With many Australians now working from home amid the coronavirus crisis, electricity and internet bills will likely increase. Australia’s tax system allows us to claim some of that back but it can be a bit of an arduous process. The Australian Tax Office (ATO) has now announced it’s offering workers a shortcut to simplify the process. Here’s what you need to know.
The ATO revealed on 7 April it’s making life easier for those working from home due to new coronavirus restrictions.
This new ‘shortcut’ method will allow workers to claim a deduction of 80 cents for each hour worked between 1 March 2020 until at least 30 June 2020. To be eligible, you’ll need to prove you’re completing your regular job from home as opposed to the office due to coronavirus — not just minimal tasks such as taking calls and answering emails.
The ATO has pointed out the expenses included in the claim so you can’t double dip and claim them again if you use this method:
- electricity expenses associated with heating, cooling and lighting the area from which you are working and running items you are using for work
- cleaning costs for a dedicated work area
- phone and internet expenses
- computer consumables (for example, printer paper and ink) and stationery
- home office equipment, including computers, printers, phones, furniture and furnishings
When it comes to the home office equipment, the ATO will let you claim either:
- the full cost of items up to $300
- the decline in value for items over $300.
How to use the ATO’s new coronavirus shortcut method
As intended, the ATO’s shortcut method is the perfect way to track expenses for those out there too busy
or lazy to jot everything down. You’ll still need to have evidence of the hours you worked and that could include timesheets or diary notes.
“You must keep a record of the number of hours you have worked from home as a result of COVID-19. Examples are timesheets, diary notes or rosters,” the ATO announcement said.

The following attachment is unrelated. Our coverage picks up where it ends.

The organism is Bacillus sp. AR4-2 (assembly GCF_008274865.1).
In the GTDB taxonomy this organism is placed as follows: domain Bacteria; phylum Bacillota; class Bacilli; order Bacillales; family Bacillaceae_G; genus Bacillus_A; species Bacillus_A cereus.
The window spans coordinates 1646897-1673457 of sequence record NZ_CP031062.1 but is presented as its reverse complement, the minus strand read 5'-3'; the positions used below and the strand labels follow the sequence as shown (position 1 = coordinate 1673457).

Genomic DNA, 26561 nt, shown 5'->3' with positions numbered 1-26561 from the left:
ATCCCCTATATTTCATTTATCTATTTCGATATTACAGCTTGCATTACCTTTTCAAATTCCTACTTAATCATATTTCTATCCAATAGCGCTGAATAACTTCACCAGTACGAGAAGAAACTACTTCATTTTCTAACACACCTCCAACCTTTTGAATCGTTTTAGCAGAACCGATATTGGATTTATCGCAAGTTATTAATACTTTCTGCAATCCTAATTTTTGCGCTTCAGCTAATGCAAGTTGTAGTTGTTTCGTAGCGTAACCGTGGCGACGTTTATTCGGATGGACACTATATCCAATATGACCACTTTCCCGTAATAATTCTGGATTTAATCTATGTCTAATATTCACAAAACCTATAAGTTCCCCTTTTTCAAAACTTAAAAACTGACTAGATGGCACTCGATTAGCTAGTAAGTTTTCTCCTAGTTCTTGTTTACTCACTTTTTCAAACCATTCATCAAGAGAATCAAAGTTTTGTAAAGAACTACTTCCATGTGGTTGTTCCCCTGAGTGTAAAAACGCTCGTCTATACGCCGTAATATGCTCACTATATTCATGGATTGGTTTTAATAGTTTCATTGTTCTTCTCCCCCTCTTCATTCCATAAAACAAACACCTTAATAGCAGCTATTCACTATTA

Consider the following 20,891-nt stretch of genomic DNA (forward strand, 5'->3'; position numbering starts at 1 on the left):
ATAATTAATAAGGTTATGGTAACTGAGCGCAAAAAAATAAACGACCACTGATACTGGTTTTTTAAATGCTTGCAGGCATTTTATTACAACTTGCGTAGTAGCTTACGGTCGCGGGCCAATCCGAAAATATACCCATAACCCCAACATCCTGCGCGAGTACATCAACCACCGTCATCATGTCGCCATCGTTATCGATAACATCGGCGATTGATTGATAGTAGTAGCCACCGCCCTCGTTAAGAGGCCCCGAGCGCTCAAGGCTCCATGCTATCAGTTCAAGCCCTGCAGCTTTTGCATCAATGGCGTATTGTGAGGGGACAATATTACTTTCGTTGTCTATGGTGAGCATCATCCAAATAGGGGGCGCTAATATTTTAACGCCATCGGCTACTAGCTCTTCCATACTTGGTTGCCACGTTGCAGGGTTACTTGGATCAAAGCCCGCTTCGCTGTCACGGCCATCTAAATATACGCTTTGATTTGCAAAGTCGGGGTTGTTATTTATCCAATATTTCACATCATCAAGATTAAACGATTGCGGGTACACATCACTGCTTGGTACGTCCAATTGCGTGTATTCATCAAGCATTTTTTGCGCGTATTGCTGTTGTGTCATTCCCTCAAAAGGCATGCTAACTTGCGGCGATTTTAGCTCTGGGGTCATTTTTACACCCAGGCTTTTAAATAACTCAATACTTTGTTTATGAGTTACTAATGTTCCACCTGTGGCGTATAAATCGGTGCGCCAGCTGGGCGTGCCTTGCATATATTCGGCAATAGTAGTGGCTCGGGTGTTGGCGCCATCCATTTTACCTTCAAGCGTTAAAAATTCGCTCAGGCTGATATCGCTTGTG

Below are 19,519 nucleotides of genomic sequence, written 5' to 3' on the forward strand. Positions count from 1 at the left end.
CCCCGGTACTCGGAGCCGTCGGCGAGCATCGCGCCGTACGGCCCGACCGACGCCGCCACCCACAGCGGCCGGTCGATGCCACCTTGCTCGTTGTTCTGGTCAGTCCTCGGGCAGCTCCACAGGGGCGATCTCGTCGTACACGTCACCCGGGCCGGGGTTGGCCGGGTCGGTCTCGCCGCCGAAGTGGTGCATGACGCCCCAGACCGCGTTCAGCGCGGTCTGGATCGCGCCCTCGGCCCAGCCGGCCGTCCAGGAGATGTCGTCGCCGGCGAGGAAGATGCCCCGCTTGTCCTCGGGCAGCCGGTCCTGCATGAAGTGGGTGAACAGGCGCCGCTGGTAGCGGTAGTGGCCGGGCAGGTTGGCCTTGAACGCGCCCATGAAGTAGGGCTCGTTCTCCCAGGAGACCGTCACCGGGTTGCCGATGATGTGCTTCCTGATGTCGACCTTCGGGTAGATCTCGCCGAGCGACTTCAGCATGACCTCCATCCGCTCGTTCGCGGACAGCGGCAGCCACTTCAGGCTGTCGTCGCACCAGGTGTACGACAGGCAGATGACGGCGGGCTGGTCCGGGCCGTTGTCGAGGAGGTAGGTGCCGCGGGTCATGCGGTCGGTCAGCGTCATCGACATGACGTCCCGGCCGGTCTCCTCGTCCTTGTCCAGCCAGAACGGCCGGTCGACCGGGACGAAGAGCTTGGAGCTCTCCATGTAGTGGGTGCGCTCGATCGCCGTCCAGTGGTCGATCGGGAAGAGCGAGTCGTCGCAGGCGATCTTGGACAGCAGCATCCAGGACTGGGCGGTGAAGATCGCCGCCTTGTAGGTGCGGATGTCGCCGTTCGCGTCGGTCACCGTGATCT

“If you use the shortcut method to claim a deduction and you lodge your 2019-20 tax return through myGov or a tax agent, you must include the note ‘COVID-hourly rate’ in your tax return.”
If you’re working a set amount of hours every week and it doesn’t change, then the method really is as simple as doing some multiplication. Say you’re part-time and you work 20 hours a week, excluding lunch breaks. There are 17 weeks between 1 March and 30 June so you’ll just need to multiply 20 x 17 x 0.8 to get your total. For workers who have changing hours week-by-week, it’s a good idea to save all your rosters and note down the amount of hours you’re working each week to make tax time less of a headache.
If you think you’ll get a better return by combing through your expenses with a fine tooth, then the regular method is still available — you’ll just need to put in a bit more work or you could defer it to your tax agent.
This article was originally published on 8 April, 2020.
Now that a lot of us are working from home to curb the spread of coronavirus, the bills our workplaces would usually cover are now being deferred to us. That means internet, phone charges, electricity and anything else. This is a reminder to write it all down because you should be able to get a lot of it back during tax time.Read more